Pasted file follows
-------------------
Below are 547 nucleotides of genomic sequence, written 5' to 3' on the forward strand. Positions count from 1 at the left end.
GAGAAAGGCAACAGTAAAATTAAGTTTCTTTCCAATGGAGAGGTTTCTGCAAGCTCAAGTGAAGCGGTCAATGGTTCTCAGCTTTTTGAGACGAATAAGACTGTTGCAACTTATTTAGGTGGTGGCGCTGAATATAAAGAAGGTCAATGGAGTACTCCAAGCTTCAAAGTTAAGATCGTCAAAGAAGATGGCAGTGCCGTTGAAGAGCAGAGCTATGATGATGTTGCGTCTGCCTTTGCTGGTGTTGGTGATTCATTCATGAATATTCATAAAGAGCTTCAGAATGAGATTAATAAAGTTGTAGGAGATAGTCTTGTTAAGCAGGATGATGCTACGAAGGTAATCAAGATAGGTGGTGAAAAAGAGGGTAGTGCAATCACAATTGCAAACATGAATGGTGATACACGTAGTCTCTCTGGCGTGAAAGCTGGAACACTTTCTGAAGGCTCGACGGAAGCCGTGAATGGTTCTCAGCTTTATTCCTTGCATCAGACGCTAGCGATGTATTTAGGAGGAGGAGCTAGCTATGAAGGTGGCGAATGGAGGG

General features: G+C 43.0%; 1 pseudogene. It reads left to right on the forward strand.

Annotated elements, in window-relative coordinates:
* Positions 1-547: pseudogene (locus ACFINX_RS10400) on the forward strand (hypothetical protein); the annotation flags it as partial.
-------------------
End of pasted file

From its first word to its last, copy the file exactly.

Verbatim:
Below are 547 nucleotides of genomic sequence, written 5' to 3' on the forward strand. Positions count from 1 at the left end.
GAGAAAGGCAACAGTAAAATTAAGTTTCTTTCCAATGGAGAGGTTTCTGCAAGCTCAAGTGAAGCGGTCAATGGTTCTCAGCTTTTTGAGACGAATAAGACTGTTGCAACTTATTTAGGTGGTGGCGCTGAATATAAAGAAGGTCAATGGAGTACTCCAAGCTTCAAAGTTAAGATCGTCAAAGAAGATGGCAGTGCCGTTGAAGAGCAGAGCTATGATGATGTTGCGTCTGCCTTTGCTGGTGTTGGTGATTCATTCATGAATATTCATAAAGAGCTTCAGAATGAGATTAATAAAGTTGTAGGAGATAGTCTTGTTAAGCAGGATGATGCTACGAAGGTAATCAAGATAGGTGGTGAAAAAGAGGGTAGTGCAATCACAATTGCAAACATGAATGGTGATACACGTAGTCTCTCTGGCGTGAAAGCTGGAACACTTTCTGAAGGCTCGACGGAAGCCGTGAATGGTTCTCAGCTTTATTCCTTGCATCAGACGCTAGCGATGTATTTAGGAGGAGGAGCTAGCTATGAAGGTGGCGAATGGAGGG

General features: G+C 43.0%; 1 pseudogene. It reads left to right on the forward strand.

Annotated elements, in window-relative coordinates:
* Positions 1-547: pseudogene (locus ACFINX_RS10400) on the forward strand (hypothetical protein); the annotation flags it as partial.